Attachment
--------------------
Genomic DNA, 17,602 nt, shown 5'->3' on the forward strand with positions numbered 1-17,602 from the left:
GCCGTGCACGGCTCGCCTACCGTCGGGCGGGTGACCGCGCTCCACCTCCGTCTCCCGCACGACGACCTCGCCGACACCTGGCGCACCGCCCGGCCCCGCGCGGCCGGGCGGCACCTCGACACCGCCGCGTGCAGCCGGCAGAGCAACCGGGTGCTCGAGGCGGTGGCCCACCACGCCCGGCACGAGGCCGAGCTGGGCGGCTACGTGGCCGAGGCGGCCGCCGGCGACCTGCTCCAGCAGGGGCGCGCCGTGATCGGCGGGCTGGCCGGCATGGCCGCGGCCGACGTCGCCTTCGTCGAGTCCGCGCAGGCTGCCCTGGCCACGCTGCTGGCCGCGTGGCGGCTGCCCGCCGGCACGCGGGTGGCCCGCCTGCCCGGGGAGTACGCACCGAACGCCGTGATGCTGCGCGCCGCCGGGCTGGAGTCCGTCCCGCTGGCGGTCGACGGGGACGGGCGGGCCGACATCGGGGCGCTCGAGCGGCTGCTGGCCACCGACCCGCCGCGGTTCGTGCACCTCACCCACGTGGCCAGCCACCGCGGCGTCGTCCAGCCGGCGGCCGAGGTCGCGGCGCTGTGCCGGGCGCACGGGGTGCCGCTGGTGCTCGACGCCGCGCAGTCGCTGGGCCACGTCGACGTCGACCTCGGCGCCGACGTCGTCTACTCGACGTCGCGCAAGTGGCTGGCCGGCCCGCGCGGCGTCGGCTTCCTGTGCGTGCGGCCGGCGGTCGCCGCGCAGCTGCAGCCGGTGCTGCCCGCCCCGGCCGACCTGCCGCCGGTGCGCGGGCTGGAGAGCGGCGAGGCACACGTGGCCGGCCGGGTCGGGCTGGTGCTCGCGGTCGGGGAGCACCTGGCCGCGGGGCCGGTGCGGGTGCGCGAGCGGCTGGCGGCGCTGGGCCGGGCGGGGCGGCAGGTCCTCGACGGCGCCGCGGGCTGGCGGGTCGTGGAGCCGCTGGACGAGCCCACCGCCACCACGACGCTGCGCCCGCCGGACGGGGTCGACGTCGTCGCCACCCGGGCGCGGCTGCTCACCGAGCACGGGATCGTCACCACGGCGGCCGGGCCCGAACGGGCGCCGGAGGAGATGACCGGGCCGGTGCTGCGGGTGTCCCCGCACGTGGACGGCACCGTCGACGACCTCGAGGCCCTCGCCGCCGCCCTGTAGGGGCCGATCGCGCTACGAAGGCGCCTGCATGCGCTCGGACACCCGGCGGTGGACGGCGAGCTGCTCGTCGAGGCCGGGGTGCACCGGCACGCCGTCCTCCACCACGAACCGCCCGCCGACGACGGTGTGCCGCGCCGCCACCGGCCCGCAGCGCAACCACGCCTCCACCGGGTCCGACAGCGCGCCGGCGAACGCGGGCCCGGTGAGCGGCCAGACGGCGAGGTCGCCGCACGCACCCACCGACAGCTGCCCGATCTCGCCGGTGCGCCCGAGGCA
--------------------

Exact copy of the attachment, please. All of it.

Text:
Genomic DNA, 17,602 nt, shown 5'->3' on the forward strand with positions numbered 1-17,602 from the left:
GCCGTGCACGGCTCGCCTACCGTCGGGCGGGTGACCGCGCTCCACCTCCGTCTCCCGCACGACGACCTCGCCGACACCTGGCGCACCGCCCGGCCCCGCGCGGCCGGGCGGCACCTCGACACCGCCGCGTGCAGCCGGCAGAGCAACCGGGTGCTCGAGGCGGTGGCCCACCACGCCCGGCACGAGGCCGAGCTGGGCGGCTACGTGGCCGAGGCGGCCGCCGGCGACCTGCTCCAGCAGGGGCGCGCCGTGATCGGCGGGCTGGCCGGCATGGCCGCGGCCGACGTCGCCTTCGTCGAGTCCGCGCAGGCTGCCCTGGCCACGCTGCTGGCCGCGTGGCGGCTGCCCGCCGGCACGCGGGTGGCCCGCCTGCCCGGGGAGTACGCACCGAACGCCGTGATGCTGCGCGCCGCCGGGCTGGAGTCCGTCCCGCTGGCGGTCGACGGGGACGGGCGGGCCGACATCGGGGCGCTCGAGCGGCTGCTGGCCACCGACCCGCCGCGGTTCGTGCACCTCACCCACGTGGCCAGCCACCGCGGCGTCGTCCAGCCGGCGGCCGAGGTCGCGGCGCTGTGCCGGGCGCACGGGGTGCCGCTGGTGCTCGACGCCGCGCAGTCGCTGGGCCACGTCGACGTCGACCTCGGCGCCGACGTCGTCTACTCGACGTCGCGCAAGTGGCTGGCCGGCCCGCGCGGCGTCGGCTTCCTGTGCGTGCGGCCGGCGGTCGCCGCGCAGCTGCAGCCGGTGCTGCCCGCCCCGGCCGACCTGCCGCCGGTGCGCGGGCTGGAGAGCGGCGAGGCACACGTGGCCGGCCGGGTCGGGCTGGTGCTCGCGGTCGGGGAGCACCTGGCCGCGGGGCCGGTGCGGGTGCGCGAGCGGCTGGCGGCGCTGGGCCGGGCGGGGCGGCAGGTCCTCGACGGCGCCGCGGGCTGGCGGGTCGTGGAGCCGCTGGACGAGCCCACCGCCACCACGACGCTGCGCCCGCCGGACGGGGTCGACGTCGTCGCCACCCGGGCGCGGCTGCTCACCGAGCACGGGATCGTCACCACGGCGGCCGGGCCCGAACGGGCGCCGGAGGAGATGACCGGGCCGGTGCTGCGGGTGTCCCCGCACGTGGACGGCACCGTCGACGACCTCGAGGCCCTCGCCGCCGCCCTGTAGGGGCCGATCGCGCTACGAAGGCGCCTGCATGCGCTCGGACACCCGGCGGTGGACGGCGAGCTGCTCGTCGAGGCCGGGGTGCACCGGCACGCCGTCCTCCACCACGAACCGCCCGCCGACGACGGTGTGCCGCGCCGCCACCGGCCCGCAGCGCAACCACGCCTCCACCGGGTCCGACAGCGCGCCGGCGAACGCGGGCCCGGTGAGCGGCCAGACGGCGAGGTCGCCGCACGCACCCACCGACAGCTGCCCGATCTCGCCGGTGCGCCCGAGGCA